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User guide: Authentication with API keys

Issue API keys stored in Kubernetes Secrets for clients to authenticate with your protected hosts.

Authorino features in this guide:
  • Identity verification & authentication → API key
In Authorino, API keys are stored as Kubernetes `Secret`s. Each resource must contain an `api_key` entry with the value of the API key, and labeled to match the selectors specified in `spec.identity.apiKey.selector` of the `AuthConfig`. API key `Secret`s must also include labels that match the `secretLabelSelector` field of the Authorino instance. See [Resource reconciliation and status update](../ for details. For further details about Authorino features in general, check the [docs](./../


  • Kubernetes server

Create a containerized Kubernetes server locally using Kind:

kind create cluster --name authorino-tutorial

1. Install the Authorino Operator

curl -sL | bash -s

2. Deploy the Talker API

The Talker API is just an echo API, included in the Authorino examples. We will use it in this guide as the service to be protected with Authorino.

kubectl apply -f

3. Deploy Authorino

kubectl apply -f -<<EOF
kind: Authorino
  name: authorino
      enabled: false
      enabled: false

The command above will deploy Authorino as a separate service (as opposed to a sidecar of the protected API and other architectures), in namespaced reconciliation mode, and with TLS termination disabled. For other variants and deployment options, check out the Getting Started section of the docs, the Architecture page, and the spec for the Authorino CRD in the Authorino Operator repo.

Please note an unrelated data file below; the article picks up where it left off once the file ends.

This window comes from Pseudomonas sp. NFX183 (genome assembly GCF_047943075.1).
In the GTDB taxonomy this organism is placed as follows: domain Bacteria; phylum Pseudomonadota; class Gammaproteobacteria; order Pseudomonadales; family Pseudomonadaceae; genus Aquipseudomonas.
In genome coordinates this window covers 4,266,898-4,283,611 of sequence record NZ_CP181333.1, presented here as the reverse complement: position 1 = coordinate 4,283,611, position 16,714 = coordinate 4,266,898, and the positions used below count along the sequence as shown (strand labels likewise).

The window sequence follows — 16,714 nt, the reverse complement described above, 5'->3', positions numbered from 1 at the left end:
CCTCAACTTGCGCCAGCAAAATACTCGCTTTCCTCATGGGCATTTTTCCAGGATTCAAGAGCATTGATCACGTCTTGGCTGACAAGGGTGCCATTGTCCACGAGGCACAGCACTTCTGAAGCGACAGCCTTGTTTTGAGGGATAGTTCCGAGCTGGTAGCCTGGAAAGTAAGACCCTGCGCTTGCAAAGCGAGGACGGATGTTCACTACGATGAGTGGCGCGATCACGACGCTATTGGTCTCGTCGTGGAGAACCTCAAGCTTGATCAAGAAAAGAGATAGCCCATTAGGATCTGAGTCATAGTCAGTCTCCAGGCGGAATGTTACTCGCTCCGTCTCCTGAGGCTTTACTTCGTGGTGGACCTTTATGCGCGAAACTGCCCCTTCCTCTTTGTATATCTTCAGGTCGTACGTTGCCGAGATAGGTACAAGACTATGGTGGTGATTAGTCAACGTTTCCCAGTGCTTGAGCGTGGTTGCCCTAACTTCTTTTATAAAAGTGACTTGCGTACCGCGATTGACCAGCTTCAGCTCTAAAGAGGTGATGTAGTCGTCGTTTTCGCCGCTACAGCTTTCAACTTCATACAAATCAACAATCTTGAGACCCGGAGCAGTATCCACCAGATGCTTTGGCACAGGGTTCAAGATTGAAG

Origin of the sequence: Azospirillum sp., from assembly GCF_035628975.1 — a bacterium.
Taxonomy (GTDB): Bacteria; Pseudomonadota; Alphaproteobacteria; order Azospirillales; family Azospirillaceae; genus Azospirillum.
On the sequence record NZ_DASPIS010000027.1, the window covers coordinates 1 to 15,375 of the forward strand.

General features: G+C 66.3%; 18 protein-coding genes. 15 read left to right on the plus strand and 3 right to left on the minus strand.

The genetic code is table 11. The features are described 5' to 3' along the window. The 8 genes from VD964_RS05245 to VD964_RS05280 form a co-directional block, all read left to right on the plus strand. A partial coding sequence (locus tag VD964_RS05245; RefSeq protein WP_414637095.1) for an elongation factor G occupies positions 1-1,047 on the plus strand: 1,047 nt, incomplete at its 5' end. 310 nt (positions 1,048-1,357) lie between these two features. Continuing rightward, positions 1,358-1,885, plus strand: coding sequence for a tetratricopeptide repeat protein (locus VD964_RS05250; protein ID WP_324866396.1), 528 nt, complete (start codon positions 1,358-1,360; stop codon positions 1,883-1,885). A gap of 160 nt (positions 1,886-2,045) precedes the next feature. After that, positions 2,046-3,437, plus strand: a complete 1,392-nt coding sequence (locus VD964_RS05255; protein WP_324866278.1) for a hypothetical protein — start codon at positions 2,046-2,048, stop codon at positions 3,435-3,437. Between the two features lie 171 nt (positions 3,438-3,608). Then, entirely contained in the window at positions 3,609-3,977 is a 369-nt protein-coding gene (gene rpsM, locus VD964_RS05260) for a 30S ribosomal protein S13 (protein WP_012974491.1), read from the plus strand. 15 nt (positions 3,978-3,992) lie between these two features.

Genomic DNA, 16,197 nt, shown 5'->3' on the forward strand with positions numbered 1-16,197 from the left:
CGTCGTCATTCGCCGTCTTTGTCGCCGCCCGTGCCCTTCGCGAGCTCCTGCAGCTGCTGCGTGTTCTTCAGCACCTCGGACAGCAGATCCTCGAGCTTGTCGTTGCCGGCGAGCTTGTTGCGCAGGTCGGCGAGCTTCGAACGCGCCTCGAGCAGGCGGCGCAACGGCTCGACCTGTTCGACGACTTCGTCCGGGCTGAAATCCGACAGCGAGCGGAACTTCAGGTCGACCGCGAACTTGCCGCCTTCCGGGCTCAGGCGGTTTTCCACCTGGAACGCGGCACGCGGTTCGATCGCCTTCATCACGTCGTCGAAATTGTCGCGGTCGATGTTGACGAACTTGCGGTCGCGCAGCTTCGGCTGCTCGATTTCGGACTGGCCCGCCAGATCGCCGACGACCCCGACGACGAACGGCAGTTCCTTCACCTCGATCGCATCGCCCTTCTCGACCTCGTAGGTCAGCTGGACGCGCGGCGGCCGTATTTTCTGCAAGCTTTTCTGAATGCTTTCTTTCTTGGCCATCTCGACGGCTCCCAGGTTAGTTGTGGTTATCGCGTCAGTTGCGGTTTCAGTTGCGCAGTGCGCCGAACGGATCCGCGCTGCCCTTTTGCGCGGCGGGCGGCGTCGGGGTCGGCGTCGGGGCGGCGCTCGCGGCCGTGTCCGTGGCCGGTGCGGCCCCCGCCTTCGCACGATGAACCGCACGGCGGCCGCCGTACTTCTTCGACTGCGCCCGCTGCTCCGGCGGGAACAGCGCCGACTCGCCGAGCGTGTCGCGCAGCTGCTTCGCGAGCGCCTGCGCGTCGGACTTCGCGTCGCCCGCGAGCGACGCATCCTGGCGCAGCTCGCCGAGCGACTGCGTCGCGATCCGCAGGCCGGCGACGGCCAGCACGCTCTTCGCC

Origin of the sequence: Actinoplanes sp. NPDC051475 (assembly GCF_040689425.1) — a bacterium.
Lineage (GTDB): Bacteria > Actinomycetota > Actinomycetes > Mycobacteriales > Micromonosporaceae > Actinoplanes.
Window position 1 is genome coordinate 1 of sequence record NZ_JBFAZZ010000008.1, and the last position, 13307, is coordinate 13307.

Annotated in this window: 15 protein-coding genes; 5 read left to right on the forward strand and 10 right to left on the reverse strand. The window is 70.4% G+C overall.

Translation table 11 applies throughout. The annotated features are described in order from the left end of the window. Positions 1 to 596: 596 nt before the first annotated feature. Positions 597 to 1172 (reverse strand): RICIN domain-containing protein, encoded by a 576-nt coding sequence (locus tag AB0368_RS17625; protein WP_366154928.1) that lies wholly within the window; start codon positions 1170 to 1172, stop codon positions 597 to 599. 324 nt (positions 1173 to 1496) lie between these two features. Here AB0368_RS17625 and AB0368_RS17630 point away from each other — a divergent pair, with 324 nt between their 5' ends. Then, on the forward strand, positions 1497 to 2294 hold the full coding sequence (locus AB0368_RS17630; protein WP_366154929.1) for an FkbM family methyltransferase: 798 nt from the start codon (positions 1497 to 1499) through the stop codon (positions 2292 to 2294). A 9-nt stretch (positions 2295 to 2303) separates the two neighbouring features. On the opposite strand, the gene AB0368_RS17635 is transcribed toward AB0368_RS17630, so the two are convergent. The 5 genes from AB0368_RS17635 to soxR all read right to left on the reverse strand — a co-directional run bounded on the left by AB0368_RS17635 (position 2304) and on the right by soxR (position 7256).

4. Setup Envoy

The following bundle from the Authorino examples (manifest referred in the command below) is to apply Envoy configuration and deploy Envoy proxy, that wire up the Talker API behind the reverse-proxy and external authorization with the Authorino instance.

For details and instructions to setup Envoy manually, see Protect a service > Setup Envoy in the Getting Started page. For a simpler and straightforward way to manage an API, without having to manually install or configure Envoy and Authorino, check out Kuadrant.

kubectl apply -f

The bundle also creates an Ingress with host name, but if you are using a local Kubernetes cluster created with Kind, you need to forward requests on port 8000 to inside the cluster in order to actually reach the Envoy service:

kubectl port-forward deployment/envoy 8000:8000 &

5. Create the AuthConfig

kubectl apply -f -<<EOF
kind: AuthConfig
  name: talker-api-protection
            group: friends
          prefix: APIKEY

6. Create an API key

kubectl apply -f -<<EOF
apiVersion: v1
kind: Secret
  name: api-key-1
  labels: authorino
    group: friends
  api_key: ndyBzreUzF4zqDQsqSPMHkRhriEOtcRx
type: Opaque

7. Consume the API

With a valid API key:

curl -H 'Authorization: APIKEY ndyBzreUzF4zqDQsqSPMHkRhriEOtcRx'
# HTTP/1.1 200 OK

With missing or invalid API key:

curl -H 'Authorization: APIKEY invalid' -i
# HTTP/1.1 401 Unauthorized
# www-authenticate: APIKEY realm="friends"
# x-ext-auth-reason: the API Key provided is invalid

8. Delete an API key (revoke access to the API)

kubectl delete secret/api-key-1


If you have started a Kubernetes cluster locally with Kind to try this user guide, delete it by running:

kind delete cluster --name authorino-tutorial

Otherwise, delete the resources created in each step:

kubectl delete authconfig/talker-api-protection
kubectl delete authorino/authorino
kubectl delete -f
kubectl delete -f

To uninstall the Authorino Operator and manifests (CRDs, RBAC, etc), run:

kubectl delete -f